Psychotherapy: A Powerful Tool for Mental Well-Being

For those suffering from unhealthy compulsions, problematic behaviours, or dysfunctional social skills psychotherapy has long been offered as treatment. It is billed as a powerful mental health tool to promote positive change in behaviour.

But, what is psychotherapy? And, how does it treat mental illness?

Psychotherapy is the use of psychological techniques and methods based on personal interaction to change behaviour. On the surface, it appears to be very similar to basic counselling and in fact the two treatments share many characteristics. However, psychotherapy differs in its deep roots in philosophy, ethics, and behaviourism.

Human Interaction and Behaviour Change

The core belief of psychotherapists is that behaviour can be changed through consistent human interaction using persuasion and cognitive therapy. They believe that behaviour is a product of the conscious and subconscious mind. Often, unwanted behaviour is the result of misunderstood impulses brought on by flawed beliefs originating in the subconscious.

Freud, Adler, and Jung: The Pioneers of Psychotherapy

Famous psychotherapists include Sigmund Freud, Alfred Adler, and Carl Jung. All three played a large role in the emergence of psychotherapy as a legitimate treatment for common mental issues of their time, mainly phobias and addictions.

These pioneers adopted a Socratic style of therapy in which continually deeper questions are asked in order to plumb the depths of a patient’s belief system. Many of these techniques were originated by stoic philosophers centuries earlier.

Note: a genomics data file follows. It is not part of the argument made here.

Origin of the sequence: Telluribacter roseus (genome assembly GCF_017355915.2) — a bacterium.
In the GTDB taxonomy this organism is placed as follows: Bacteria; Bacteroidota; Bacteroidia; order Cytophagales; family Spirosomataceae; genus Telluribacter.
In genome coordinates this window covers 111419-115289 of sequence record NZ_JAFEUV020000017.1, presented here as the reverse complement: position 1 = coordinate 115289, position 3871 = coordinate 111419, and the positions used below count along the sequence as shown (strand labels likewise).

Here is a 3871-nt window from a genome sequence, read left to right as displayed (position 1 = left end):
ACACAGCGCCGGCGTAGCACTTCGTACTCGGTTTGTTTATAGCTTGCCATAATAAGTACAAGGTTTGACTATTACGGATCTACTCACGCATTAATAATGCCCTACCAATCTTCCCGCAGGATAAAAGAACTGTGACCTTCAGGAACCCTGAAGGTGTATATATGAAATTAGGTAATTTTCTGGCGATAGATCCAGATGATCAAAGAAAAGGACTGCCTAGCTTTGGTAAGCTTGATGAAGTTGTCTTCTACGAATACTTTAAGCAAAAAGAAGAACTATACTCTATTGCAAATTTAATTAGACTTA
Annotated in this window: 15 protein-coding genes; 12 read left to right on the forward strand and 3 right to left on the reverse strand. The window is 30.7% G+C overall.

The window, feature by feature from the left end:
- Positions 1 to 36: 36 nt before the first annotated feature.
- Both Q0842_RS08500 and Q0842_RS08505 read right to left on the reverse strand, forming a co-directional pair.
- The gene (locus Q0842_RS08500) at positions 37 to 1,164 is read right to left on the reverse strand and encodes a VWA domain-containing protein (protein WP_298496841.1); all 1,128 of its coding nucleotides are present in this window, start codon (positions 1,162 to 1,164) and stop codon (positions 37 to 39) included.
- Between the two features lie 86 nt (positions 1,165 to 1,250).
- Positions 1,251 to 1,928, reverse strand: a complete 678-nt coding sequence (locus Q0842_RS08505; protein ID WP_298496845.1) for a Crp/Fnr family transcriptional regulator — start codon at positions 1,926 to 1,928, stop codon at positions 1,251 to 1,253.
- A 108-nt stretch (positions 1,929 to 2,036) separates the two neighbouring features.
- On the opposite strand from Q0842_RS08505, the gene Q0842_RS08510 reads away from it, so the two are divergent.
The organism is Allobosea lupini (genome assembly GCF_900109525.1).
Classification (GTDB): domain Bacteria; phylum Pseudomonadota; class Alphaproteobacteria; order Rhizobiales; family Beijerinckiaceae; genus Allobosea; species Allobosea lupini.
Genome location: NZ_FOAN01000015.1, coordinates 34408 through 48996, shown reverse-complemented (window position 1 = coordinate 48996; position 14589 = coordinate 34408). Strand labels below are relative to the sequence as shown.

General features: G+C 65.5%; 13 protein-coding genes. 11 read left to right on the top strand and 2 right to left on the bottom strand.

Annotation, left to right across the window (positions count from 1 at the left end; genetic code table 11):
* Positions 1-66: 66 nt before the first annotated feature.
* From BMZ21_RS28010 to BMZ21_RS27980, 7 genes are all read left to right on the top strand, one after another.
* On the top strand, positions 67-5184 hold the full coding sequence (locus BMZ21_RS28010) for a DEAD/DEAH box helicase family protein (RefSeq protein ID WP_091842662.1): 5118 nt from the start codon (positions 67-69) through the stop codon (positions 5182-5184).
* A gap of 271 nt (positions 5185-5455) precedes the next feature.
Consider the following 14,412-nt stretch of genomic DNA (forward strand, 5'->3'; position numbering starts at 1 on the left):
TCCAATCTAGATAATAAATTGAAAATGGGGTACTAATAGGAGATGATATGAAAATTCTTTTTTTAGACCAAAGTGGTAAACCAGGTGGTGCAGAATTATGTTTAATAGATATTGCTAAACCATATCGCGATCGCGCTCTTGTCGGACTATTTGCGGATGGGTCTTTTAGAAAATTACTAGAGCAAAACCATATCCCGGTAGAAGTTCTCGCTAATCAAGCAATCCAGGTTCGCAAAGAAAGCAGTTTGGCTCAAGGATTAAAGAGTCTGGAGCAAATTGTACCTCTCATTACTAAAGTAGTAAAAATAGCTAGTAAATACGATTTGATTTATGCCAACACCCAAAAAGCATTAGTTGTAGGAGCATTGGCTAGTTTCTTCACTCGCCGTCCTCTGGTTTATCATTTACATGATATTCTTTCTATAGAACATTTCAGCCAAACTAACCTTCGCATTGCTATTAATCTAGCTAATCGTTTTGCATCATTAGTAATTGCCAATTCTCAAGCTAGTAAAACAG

Modern Psychotherapy

Modern psychotherapy can take many forms. Although most therapists believe that individual sessions are optimal, group sessions can also be effective. Remote sessions are becoming increasingly popular. With advances in technology, it has become unnecessary for therapist and patient to even be in the same room.

Many countries have instituted governing bodies and regulatory agencies to oversee the licensing of psychotherapists, but not all. In deregulated areas, it is important to ensure that your therapist has received training in the field. The average licensed psychotherapist has spent at least five years intensively studying their craft.

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